This article is republished from The Conversation under a Creative Commons license. Read the original article here.

As a reader of The Conversation you might be surprised to know that our technology platform, which was designed and built in Australia, powers all of The Conversation’s eight international editions; Australia & New Zealand, UK, US, Africa, France, Canada, Indonesia and Spain.

That means we support four languages, over 500 university members, more than 90,000 academics and 300 staff globally that use the platform. Each quarter we produce approximately 5,000 articles. In May we had 4.5 million users in Australia and New Zealand and we generated 42 million pageviews from our platforms plus Creative Commons republication.

All of this is managed by a small team of fewer than ten software engineers with a ratio 1 to 30 Conversation staff. Most of their time is allocated to keeping our platform secure and gremlin-free and supporting the online presentation of our articles. The annual cost of all our technology, hosting, data, design and security investment is more than $2 million.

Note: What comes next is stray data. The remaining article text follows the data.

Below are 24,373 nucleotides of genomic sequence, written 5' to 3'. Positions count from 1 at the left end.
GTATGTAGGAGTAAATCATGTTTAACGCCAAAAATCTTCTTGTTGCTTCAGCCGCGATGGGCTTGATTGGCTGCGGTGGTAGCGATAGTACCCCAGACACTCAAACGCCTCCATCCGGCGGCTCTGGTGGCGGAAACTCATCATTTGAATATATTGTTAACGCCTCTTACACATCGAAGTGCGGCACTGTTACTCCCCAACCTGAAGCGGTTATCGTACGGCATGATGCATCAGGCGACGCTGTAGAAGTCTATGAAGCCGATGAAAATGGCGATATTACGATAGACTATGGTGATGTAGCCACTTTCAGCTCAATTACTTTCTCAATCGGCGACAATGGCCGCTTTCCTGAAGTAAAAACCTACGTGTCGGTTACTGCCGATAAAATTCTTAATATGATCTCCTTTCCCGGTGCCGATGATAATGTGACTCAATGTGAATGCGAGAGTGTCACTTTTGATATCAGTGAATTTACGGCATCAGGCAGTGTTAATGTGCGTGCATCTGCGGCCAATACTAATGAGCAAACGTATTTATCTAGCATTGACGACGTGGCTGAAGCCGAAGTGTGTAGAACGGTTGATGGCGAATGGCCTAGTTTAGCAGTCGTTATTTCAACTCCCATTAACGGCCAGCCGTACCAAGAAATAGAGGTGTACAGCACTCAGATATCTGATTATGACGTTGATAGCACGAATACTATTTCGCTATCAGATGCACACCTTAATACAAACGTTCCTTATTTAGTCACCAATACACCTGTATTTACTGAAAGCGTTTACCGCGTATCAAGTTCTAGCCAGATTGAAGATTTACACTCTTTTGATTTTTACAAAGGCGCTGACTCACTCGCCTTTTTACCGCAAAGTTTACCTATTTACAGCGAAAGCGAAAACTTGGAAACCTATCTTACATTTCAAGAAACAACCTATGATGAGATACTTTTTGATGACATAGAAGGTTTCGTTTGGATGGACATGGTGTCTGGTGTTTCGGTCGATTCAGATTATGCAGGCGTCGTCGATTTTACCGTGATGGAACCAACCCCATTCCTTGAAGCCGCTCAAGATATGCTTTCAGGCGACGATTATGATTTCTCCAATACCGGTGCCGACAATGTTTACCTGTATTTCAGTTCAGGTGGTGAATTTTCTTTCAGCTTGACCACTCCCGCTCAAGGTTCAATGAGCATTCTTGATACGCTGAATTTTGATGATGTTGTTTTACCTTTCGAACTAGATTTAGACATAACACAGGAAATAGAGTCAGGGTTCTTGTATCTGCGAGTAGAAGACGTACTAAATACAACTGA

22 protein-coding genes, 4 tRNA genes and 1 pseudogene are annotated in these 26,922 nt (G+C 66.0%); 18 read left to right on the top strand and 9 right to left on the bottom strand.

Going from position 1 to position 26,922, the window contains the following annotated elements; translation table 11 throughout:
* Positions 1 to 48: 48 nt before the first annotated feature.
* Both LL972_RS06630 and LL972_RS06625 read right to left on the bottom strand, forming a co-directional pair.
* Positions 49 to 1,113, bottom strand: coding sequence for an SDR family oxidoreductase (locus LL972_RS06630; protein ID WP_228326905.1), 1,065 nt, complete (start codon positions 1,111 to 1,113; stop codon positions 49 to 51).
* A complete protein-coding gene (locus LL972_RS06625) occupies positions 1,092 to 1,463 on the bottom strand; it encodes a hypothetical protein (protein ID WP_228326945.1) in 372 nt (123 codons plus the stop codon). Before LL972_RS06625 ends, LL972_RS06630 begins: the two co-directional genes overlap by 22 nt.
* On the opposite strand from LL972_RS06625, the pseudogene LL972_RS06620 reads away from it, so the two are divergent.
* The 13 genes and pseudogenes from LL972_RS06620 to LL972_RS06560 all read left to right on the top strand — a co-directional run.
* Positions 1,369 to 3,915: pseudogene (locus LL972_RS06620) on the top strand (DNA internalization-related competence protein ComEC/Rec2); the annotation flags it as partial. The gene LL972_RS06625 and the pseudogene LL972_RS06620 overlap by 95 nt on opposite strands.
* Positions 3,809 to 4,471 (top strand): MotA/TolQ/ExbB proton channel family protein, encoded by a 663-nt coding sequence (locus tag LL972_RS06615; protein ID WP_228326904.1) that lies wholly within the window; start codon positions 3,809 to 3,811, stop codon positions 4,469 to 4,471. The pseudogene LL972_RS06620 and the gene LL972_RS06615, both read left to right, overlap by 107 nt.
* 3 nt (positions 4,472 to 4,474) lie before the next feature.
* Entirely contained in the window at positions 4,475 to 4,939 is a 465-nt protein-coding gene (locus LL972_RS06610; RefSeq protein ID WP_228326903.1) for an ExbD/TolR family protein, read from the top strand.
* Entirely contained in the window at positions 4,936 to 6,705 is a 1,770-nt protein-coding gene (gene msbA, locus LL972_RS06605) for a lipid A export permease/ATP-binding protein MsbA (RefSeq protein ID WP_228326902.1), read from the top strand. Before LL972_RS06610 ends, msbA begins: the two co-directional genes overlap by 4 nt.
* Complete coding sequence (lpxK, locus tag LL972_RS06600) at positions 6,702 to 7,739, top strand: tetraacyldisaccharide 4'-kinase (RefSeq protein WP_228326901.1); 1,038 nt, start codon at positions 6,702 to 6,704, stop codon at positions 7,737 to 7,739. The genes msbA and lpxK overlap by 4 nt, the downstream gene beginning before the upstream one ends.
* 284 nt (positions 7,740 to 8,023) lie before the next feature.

Over the past year, we’ve completed a large infrastructure clean up, decommissioned our own data warehouse and migrated all applications to Google Cloud. We’ve had a focus on accessibility and over the last two years we have improved our Google lighthouse score from 72% to 98%, which means more people can see and interact with our articles.

Over the past two years we have also invested more in cybersecurity. And in the next six months we’ll be launching an updated website that will be more adaptable for each edition and more user-friendly for our readers. With our lean resources, this development has been a long term project.

There are so many more people we could reach with more support.

Most of our cost base pays for the team and contractors who help The Conversation publish timely and freely accessible articles, and there is little left to support the digital innovations that would enhance our coverage and increase the reach and shareability of our work.

It’s not easy to find philanthropic support for technology, but without a fast, safe, well-run and engaging platform, The Conversation could be relegated to the digital abyss and our explanatory journalism left unread.

If you want to help us meet our annual technology costs and ensure evidence-based journalism remains freely and widely available, please consider supporting us with a tax deductible donation. To talk to me directly, get in touch via email.

This article is republished from The Conversation under a Creative Commons license. Read the original article here.